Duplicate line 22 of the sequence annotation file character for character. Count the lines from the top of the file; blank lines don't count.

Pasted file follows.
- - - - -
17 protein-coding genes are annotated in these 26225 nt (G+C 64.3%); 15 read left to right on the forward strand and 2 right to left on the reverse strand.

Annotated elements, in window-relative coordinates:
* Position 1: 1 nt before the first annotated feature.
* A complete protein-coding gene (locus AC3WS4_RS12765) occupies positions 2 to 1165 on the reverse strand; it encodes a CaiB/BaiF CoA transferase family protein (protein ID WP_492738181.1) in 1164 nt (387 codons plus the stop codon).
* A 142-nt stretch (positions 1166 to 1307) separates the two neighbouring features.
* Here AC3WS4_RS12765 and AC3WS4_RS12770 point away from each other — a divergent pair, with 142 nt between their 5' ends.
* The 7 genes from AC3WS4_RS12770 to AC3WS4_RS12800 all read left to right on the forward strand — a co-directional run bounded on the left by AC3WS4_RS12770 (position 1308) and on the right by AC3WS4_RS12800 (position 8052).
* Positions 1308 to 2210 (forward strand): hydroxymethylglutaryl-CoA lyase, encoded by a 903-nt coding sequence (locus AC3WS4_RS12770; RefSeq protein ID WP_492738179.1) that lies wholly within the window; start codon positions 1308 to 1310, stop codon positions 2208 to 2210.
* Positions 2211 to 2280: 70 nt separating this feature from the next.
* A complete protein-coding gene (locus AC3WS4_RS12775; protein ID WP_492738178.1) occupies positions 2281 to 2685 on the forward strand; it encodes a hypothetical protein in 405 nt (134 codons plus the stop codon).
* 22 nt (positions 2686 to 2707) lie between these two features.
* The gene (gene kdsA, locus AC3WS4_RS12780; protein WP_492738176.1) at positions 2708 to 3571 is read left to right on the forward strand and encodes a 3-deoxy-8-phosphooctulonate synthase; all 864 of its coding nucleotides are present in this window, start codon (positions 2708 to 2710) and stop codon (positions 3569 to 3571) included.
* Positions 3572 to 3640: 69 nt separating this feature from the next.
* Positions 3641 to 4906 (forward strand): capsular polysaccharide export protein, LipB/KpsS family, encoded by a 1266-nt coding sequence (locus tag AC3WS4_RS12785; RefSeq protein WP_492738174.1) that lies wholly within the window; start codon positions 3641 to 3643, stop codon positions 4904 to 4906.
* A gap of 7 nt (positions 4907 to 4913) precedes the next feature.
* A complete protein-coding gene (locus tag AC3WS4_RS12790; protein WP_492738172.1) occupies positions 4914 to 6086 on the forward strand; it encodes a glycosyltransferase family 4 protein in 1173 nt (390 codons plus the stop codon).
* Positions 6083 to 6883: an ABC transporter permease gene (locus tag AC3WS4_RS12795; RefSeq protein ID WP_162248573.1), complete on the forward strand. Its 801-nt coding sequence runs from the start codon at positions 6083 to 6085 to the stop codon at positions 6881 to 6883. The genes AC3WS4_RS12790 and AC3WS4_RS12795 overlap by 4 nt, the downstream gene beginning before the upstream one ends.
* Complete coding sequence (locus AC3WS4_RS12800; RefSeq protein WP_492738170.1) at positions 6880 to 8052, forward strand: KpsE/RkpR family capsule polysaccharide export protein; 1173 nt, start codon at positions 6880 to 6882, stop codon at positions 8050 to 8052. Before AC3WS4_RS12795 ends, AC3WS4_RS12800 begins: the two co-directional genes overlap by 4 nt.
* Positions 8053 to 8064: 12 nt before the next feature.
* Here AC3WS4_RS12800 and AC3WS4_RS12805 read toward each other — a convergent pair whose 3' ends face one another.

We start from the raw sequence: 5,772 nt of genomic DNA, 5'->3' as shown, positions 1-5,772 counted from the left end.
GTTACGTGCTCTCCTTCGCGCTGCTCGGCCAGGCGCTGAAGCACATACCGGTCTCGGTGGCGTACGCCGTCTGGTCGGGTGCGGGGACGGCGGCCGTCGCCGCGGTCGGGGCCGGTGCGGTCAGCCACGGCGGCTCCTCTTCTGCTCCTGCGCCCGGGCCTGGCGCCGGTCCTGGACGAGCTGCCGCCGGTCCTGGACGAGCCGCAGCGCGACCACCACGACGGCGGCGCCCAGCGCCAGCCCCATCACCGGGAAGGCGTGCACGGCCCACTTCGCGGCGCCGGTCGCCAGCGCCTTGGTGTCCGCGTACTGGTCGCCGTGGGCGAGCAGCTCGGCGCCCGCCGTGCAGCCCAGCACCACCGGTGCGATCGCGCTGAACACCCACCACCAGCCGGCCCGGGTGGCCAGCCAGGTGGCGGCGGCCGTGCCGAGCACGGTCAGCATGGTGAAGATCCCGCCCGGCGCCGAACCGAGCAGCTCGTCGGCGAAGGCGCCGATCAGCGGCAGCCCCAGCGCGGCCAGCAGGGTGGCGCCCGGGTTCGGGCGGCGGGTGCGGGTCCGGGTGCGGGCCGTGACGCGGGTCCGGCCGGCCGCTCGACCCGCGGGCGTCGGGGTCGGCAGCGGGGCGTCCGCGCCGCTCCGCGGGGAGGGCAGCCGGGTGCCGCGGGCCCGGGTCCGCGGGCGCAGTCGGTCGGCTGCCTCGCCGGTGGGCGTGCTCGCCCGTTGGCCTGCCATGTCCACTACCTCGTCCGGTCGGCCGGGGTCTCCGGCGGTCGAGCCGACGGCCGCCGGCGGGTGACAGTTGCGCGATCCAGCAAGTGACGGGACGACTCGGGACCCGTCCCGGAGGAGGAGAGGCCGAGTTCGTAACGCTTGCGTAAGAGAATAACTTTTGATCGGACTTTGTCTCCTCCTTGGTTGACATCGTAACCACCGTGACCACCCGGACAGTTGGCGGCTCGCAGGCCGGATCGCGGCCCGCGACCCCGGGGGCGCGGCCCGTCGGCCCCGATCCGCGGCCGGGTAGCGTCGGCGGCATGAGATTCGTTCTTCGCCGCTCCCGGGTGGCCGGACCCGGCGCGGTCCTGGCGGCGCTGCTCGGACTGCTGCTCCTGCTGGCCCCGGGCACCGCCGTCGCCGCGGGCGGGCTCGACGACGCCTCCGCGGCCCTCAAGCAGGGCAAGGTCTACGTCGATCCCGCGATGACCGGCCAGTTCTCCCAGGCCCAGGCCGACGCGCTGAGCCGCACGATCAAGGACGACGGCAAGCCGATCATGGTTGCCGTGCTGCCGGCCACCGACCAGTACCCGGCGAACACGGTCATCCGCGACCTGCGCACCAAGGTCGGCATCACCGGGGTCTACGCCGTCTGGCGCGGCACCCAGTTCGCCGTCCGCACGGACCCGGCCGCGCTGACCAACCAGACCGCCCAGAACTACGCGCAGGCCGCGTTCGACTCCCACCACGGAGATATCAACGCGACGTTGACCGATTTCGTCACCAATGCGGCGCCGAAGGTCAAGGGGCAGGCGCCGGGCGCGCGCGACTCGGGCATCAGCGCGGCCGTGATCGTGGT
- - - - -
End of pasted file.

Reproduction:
GTTACGTGCTCTCCTTCGCGCTGCTCGGCCAGGCGCTGAAGCACATACCGGTCTCGGTGGCGTACGCCGTCTGGTCGGGTGCGGGGACGGCGGCCGTCGCCGCGGTCGGGGCCGGTGCGGTCAGCCACGGCGGCTCCTCTTCTGCTCCTGCGCCCGGGCCTGGCGCCGGTCCTGGACGAGCTGCCGCCGGTCCTGGACGAGCCGCAGCGCGACCACCACGACGGCGGCGCCCAGCGCCAGCCCCATCACCGGGAAGGCGTGCACGGCCCACTTCGCGGCGCCGGTCGCCAGCGCCTTGGTGTCCGCGTACTGGTCGCCGTGGGCGAGCAGCTCGGCGCCCGCCGTGCAGCCCAGCACCACCGGTGCGATCGCGCTGAACACCCACCACCAGCCGGCCCGGGTGGCCAGCCAGGTGGCGGCGGCCGTGCCGAGCACGGTCAGCATGGTGAAGATCCCGCCCGGCGCCGAACCGAGCAGCTCGTCGGCGAAGGCGCCGATCAGCGGCAGCCCCAGCGCGGCCAGCAGGGTGGCGCCCGGGTTCGGGCGGCGGGTGCGGGTCCGGGTGCGGGCCGTGACGCGGGTCCGGCCGGCCGCTCGACCCGCGGGCGTCGGGGTCGGCAGCGGGGCGTCCGCGCCGCTCCGCGGGGAGGGCAGCCGGGTGCCGCGGGCCCGGGTCCGCGGGCGCAGTCGGTCGGCTGCCTCGCCGGTGGGCGTGCTCGCCCGTTGGCCTGCCATGTCCACTACCTCGTCCGGTCGGCCGGGGTCTCCGGCGGTCGAGCCGACGGCCGCCGGCGGGTGACAGTTGCGCGATCCAGCAAGTGACGGGACGACTCGGGACCCGTCCCGGAGGAGGAGAGGCCGAGTTCGTAACGCTTGCGTAAGAGAATAACTTTTGATCGGACTTTGTCTCCTCCTTGGTTGACATCGTAACCACCGTGACCACCCGGACAGTTGGCGGCTCGCAGGCCGGATCGCGGCCCGCGACCCCGGGGGCGCGGCCCGTCGGCCCCGATCCGCGGCCGGGTAGCGTCGGCGGCATGAGATTCGTTCTTCGCCGCTCCCGGGTGGCCGGACCCGGCGCGGTCCTGGCGGCGCTGCTCGGACTGCTGCTCCTGCTGGCCCCGGGCACCGCCGTCGCCGCGGGCGGGCTCGACGACGCCTCCGCGGCCCTCAAGCAGGGCAAGGTCTACGTCGATCCCGCGATGACCGGCCAGTTCTCCCAGGCCCAGGCCGACGCGCTGAGCCGCACGATCAAGGACGACGGCAAGCCGATCATGGTTGCCGTGCTGCCGGCCACCGACCAGTACCCGGCGAACACGGTCATCCGCGACCTGCGCACCAAGGTCGGCATCACCGGGGTCTACGCCGTCTGGCGCGGCACCCAGTTCGCCGTCCGCACGGACCCGGCCGCGCTGACCAACCAGACCGCCCAGAACTACGCGCAGGCCGCGTTCGACTCCCACCACGGAGATATCAACGCGACGTTGACCGATTTCGTCACCAATGCGGCGCCGAAGGTCAAGGGGCAGGCGCCGGGCGCGCGCGACTCGGGCATCAGCGCGGCCGTGATCGTGGT